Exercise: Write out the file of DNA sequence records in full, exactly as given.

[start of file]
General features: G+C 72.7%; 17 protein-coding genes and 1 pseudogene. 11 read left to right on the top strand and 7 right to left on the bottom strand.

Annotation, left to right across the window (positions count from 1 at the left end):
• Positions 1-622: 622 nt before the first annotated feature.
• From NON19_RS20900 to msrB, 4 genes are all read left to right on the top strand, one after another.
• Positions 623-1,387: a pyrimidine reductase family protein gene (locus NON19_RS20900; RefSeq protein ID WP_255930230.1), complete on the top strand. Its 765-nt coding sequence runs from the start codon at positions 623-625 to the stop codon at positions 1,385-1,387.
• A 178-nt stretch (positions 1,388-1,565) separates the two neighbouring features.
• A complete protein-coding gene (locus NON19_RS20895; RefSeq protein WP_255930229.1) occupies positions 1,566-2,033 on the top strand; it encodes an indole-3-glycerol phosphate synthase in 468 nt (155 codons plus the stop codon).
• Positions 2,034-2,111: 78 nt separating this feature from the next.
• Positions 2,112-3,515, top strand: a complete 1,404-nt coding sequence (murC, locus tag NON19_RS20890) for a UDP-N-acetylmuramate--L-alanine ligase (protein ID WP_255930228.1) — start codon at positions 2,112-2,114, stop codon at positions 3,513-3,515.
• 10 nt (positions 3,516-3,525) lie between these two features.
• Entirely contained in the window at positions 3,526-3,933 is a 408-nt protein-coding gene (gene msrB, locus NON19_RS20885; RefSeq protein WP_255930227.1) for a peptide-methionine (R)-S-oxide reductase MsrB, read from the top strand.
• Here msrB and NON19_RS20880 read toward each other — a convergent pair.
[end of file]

General features: G+C 72.7%; 17 protein-coding genes and 1 pseudogene. 11 read left to right on the top strand and 7 right to left on the bottom strand.

Annotation, left to right across the window (positions count from 1 at the left end):
• Positions 1-622: 622 nt before the first annotated feature.
• From NON19_RS20900 to msrB, 4 genes are all read left to right on the top strand, one after another.
• Positions 623-1,387: a pyrimidine reductase family protein gene (locus NON19_RS20900; RefSeq protein ID WP_255930230.1), complete on the top strand. Its 765-nt coding sequence runs from the start codon at positions 623-625 to the stop codon at positions 1,385-1,387.
• A 178-nt stretch (positions 1,388-1,565) separates the two neighbouring features.
• A complete protein-coding gene (locus NON19_RS20895; RefSeq protein WP_255930229.1) occupies positions 1,566-2,033 on the top strand; it encodes an indole-3-glycerol phosphate synthase in 468 nt (155 codons plus the stop codon).
• Positions 2,034-2,111: 78 nt separating this feature from the next.
• Positions 2,112-3,515, top strand: a complete 1,404-nt coding sequence (murC, locus tag NON19_RS20890) for a UDP-N-acetylmuramate--L-alanine ligase (protein ID WP_255930228.1) — start codon at positions 2,112-2,114, stop codon at positions 3,513-3,515.
• 10 nt (positions 3,516-3,525) lie between these two features.
• Entirely contained in the window at positions 3,526-3,933 is a 408-nt protein-coding gene (gene msrB, locus NON19_RS20885; RefSeq protein WP_255930227.1) for a peptide-methionine (R)-S-oxide reductase MsrB, read from the top strand.
• Here msrB and NON19_RS20880 read toward each other — a convergent pair.